Where Telemann discovered folk
03/15/2023 by Tobias Stosiek
In 1705 Telemann traveled through Silesia and was amazed at the “barbaric beauty” of the music he discovered there. In their album “Beauté barbare”, Musiciens de Saint-Julien shows how the album was inspired. And try to recreate the way it looked in Silesian taverns. Endless fun!
Bildquelle: picture alliance / Zoonar | Jaroslav Sugarek
“Als der Hof sich ein halbes Jahr lang nach Plesse begab”, schreibt Georg Philipp Telemann in seiner Autobiografie (1740), “lernete ich so wohl daselbst, als in Krakau, die polnische Musik, in ihrer wahren barbarischen Schönheit kennen.”
Telemann entdeckt die schlesische Volksmusik …
So erinnert sich der Barockkomponist an seine Tage in Schlesien. Wir schreiben das Jahr 1705, und Telemann, der sich als Hofkapellmeister im schlesischen Sorau verdingt, reist hinein ins Land. Nach Pleß, dem heutigen Pszczyna, unten im Süden, dort wo Sudeten und Tatra-Gebirge aufeinandertreffen. Tiefe, grüne polnische Provinz, mit Aussicht auf schneebedeckte Gipfel. Damals wie heute. Und musikalisch gesehen – eine andere Welt, exotisch. Telemann ist begeistert davon, was ihm da in den Kneipen begegnet: Bier, Beats und Bockpfeiffen.
“[Die Tanzmusik] It consisted, in public taverns, of a fiddle tied to the waist, which was set a third higher than usual; From a Polish ram from a fifth trombone and from a rack, ”Telemann writes in his diary and adds:“ One should not believe what such wonderful ideas as whistleblowers or violinists possess. A shepherd can extract from them, in eight days, thoughts for a lifetime.”
…and turned into an ethnomusicologist
Francois Lazarevic | Image credit: Alpha Classics
And Telemann does, too. He’s really into mixing anyway, he’s an expert at cultural appropriation, moving elegantly between Italian and French styles. Now the Silesian bit has been added. “Subsequently, I wrote several major concertos and trios in this way, which I wore in Italian rock alternating with Adagi and Allegri,” he says, summing up his stay.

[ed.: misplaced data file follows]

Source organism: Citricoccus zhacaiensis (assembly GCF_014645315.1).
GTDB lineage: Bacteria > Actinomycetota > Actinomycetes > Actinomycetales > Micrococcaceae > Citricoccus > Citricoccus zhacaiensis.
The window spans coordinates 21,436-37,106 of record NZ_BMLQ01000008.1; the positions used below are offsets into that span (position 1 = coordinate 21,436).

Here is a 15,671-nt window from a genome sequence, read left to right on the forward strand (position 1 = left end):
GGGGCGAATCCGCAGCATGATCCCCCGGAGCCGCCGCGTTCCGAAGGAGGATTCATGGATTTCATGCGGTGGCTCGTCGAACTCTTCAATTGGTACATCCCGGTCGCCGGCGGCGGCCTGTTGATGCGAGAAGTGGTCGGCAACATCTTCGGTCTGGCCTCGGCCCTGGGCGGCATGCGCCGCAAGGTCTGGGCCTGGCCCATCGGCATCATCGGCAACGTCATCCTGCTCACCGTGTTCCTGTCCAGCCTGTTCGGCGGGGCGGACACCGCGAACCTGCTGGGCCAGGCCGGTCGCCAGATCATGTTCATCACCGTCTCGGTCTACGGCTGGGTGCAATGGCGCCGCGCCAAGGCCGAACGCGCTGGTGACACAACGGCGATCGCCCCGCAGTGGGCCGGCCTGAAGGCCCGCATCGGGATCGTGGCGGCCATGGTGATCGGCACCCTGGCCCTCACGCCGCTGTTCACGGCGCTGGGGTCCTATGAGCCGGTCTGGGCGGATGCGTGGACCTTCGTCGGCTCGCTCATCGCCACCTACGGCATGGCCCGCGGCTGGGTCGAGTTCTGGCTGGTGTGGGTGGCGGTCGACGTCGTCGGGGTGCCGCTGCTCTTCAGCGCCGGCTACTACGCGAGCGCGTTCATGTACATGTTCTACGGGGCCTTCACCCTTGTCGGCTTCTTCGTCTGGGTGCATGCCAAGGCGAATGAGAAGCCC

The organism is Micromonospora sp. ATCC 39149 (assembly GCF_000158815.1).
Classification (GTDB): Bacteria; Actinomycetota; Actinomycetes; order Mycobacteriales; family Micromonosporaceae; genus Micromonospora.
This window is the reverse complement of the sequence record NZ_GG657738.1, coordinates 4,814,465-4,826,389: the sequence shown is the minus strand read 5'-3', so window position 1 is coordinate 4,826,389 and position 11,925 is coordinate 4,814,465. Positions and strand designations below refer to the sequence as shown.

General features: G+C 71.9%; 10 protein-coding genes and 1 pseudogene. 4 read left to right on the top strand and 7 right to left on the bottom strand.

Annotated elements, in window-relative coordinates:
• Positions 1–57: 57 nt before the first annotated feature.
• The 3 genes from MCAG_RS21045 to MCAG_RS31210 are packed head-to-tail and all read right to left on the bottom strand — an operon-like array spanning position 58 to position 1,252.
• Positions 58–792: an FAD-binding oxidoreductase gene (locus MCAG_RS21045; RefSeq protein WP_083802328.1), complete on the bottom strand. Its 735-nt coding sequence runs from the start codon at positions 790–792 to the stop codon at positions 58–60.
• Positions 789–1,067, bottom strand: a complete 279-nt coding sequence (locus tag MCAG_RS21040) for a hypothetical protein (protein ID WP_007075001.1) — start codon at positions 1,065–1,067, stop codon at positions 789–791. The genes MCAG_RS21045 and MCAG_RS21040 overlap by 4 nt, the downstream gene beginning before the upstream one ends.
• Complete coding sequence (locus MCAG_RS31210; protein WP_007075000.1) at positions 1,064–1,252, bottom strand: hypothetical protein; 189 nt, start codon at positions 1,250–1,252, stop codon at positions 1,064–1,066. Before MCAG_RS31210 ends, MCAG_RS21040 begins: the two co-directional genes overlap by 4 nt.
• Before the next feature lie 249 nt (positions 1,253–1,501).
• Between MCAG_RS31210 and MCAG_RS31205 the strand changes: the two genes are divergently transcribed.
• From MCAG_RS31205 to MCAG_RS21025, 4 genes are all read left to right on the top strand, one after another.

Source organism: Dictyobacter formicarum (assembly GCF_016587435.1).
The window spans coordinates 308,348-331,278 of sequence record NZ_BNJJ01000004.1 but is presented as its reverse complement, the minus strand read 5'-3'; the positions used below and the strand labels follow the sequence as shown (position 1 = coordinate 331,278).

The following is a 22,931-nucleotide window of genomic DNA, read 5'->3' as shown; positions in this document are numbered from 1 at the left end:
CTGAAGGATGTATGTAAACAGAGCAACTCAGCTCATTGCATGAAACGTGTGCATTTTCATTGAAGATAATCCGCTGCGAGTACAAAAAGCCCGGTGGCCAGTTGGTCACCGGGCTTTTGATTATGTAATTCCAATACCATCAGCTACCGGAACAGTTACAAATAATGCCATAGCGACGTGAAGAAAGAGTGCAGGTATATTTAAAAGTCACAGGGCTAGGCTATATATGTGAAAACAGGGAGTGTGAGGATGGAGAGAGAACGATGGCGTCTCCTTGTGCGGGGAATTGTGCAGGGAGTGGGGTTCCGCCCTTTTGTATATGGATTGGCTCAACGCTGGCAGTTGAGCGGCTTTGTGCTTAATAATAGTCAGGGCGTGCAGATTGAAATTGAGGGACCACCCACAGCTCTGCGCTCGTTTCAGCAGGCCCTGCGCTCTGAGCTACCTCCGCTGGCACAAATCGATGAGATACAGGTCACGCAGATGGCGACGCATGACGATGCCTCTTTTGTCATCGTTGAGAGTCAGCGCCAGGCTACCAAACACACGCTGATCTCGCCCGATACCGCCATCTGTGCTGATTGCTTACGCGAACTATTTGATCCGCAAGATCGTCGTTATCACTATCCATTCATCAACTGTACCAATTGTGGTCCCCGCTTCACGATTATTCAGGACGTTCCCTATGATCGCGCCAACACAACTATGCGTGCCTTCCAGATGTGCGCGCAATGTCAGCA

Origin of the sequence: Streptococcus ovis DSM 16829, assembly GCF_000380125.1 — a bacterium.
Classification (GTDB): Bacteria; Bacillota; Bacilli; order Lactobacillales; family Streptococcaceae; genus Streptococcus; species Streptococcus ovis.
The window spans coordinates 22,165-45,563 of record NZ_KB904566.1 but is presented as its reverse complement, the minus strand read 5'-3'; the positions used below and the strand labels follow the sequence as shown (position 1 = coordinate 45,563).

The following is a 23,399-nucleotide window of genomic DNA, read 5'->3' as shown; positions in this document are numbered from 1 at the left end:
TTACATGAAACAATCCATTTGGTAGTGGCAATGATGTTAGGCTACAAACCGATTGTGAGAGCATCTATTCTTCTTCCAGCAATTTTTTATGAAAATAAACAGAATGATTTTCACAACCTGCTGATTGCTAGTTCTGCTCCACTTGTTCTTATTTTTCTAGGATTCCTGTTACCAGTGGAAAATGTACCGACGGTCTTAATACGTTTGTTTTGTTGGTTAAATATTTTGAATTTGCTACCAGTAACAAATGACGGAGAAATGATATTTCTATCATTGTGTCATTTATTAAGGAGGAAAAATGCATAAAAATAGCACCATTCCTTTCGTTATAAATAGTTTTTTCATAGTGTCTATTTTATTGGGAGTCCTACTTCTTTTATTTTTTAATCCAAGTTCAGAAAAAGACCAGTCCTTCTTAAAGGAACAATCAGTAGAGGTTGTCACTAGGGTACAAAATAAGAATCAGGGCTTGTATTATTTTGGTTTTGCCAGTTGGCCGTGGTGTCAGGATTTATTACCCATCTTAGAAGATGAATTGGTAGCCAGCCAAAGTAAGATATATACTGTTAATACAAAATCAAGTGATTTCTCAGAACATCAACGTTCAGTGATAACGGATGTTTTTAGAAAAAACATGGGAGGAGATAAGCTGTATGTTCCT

Musiciens de Saint-Julien has collected these Silesian-inspired works in their new album “Beauté barbare”. Great original sound set, looking for notes instead of picking them. The etymology remains speculative here, and it means to leave, not to commit. How could it sound, what Telemann filled in Silesian taverns, that is the question the ensemble asks about flutist François Lazarević. The program includes not only music by Baroque masters, but also Silesian folk music, music made by the gypsies on the threshold of the 18th century. Or it could be. Most of this was passed orally, so it is difficult to reconstruct. Fortunately, Telemann wrote some of the tunes himself. Musical ethnologist – two centuries before Bartók.
It’s not an exact reconstruction, says Lazarević, of what Telemann heard 300 years ago. More important to him is to “recreate the spirit and energy of these pieces of music”. And with folk instruments – cymbals, bagpipes, Lazarević plays among other things on the frula, a Serbian wooden flute.
This works very well. This woody sound, pulsation, energy. Some things are remotely reminiscent of the soundtrack to Wes Anderson’s “Grand Budapest Hotel”. Other things sound as if “The Velvet Underground” was involved, especially pieces that rely on drone sounds, on drones. All in all: endless fun!
Information about the album
Title: Burberry boots
Label: Alpha Classics
Artist: Les Musiciens de Saint-Julien, François Lazarevitch
Music: Georg Philipp Telemann, Unknown/Traditional
It will be released digitally on March 17, 2023 and on CD on April 11
Broadcasting: “Allegro” on March 20 from 06:05 on BR-CLASSIC
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